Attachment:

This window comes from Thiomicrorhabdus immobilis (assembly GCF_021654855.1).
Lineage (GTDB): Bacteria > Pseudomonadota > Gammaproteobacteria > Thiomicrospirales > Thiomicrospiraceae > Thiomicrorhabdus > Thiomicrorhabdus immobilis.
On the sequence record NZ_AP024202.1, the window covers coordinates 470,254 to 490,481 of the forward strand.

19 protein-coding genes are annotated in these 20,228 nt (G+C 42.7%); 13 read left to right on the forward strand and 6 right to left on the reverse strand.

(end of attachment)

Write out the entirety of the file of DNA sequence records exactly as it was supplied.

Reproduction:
This window comes from Thiomicrorhabdus immobilis (assembly GCF_021654855.1).
Lineage (GTDB): Bacteria > Pseudomonadota > Gammaproteobacteria > Thiomicrospirales > Thiomicrospiraceae > Thiomicrorhabdus > Thiomicrorhabdus immobilis.
On the sequence record NZ_AP024202.1, the window covers coordinates 470,254 to 490,481 of the forward strand.

19 protein-coding genes are annotated in these 20,228 nt (G+C 42.7%); 13 read left to right on the forward strand and 6 right to left on the reverse strand.